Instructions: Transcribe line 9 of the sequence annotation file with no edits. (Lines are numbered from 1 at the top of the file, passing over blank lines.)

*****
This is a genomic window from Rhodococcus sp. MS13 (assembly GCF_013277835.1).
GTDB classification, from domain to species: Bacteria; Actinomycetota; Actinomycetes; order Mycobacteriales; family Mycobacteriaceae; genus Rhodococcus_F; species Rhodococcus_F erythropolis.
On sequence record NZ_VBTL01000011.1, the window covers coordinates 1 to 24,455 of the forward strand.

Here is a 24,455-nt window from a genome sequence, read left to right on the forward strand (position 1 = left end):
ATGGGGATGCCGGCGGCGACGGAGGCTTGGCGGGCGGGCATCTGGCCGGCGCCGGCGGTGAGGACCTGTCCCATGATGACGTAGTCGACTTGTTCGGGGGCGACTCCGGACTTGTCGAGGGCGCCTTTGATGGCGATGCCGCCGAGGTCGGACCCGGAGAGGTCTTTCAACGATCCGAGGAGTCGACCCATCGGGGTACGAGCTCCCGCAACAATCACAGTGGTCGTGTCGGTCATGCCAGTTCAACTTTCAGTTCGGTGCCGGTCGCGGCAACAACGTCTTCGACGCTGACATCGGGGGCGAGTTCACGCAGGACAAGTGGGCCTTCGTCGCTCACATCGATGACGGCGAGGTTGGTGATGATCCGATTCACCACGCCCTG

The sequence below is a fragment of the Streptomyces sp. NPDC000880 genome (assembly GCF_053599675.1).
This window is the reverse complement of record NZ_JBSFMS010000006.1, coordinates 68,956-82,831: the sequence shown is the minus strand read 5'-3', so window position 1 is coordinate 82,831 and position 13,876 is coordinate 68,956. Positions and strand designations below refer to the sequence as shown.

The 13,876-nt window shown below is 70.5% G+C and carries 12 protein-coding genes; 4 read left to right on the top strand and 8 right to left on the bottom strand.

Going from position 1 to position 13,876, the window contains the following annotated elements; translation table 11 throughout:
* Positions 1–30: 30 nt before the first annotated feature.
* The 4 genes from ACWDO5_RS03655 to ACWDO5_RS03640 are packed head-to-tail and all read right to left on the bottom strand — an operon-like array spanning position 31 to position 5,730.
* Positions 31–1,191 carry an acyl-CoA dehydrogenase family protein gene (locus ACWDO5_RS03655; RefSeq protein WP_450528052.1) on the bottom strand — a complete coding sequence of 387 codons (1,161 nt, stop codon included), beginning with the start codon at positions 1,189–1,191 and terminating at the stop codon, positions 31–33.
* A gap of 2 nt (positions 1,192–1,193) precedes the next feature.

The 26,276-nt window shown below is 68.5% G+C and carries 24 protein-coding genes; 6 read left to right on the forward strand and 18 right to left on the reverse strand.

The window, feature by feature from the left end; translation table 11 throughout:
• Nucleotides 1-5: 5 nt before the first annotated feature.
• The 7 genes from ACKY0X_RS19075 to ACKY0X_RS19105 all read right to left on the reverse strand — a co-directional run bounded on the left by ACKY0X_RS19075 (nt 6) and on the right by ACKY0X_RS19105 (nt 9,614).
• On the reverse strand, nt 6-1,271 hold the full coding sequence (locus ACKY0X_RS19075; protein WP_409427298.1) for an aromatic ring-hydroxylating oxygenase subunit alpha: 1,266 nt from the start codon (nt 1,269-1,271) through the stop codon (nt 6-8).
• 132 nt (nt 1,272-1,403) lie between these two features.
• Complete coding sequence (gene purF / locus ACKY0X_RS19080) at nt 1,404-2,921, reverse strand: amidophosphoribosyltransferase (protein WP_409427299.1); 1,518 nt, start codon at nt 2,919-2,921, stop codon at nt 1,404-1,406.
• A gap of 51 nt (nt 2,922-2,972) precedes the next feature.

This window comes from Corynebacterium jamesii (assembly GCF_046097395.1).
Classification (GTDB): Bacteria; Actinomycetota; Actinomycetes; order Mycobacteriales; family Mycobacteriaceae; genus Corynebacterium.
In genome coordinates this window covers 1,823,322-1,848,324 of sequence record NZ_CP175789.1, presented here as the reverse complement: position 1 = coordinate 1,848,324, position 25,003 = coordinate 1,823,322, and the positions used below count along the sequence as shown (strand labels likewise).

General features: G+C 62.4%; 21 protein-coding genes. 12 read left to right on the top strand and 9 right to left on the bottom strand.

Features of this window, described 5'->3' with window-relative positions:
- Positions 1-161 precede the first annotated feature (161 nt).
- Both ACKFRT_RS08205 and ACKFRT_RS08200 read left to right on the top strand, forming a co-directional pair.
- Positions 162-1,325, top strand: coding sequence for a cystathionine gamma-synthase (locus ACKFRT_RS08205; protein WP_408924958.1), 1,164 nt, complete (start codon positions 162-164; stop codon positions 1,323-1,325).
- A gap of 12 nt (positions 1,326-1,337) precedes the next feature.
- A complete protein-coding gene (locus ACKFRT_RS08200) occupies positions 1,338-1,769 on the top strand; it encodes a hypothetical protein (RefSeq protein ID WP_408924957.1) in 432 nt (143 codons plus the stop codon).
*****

Going from position 1 to position 13,876, the window contains the following annotated elements; translation table 11 throughout: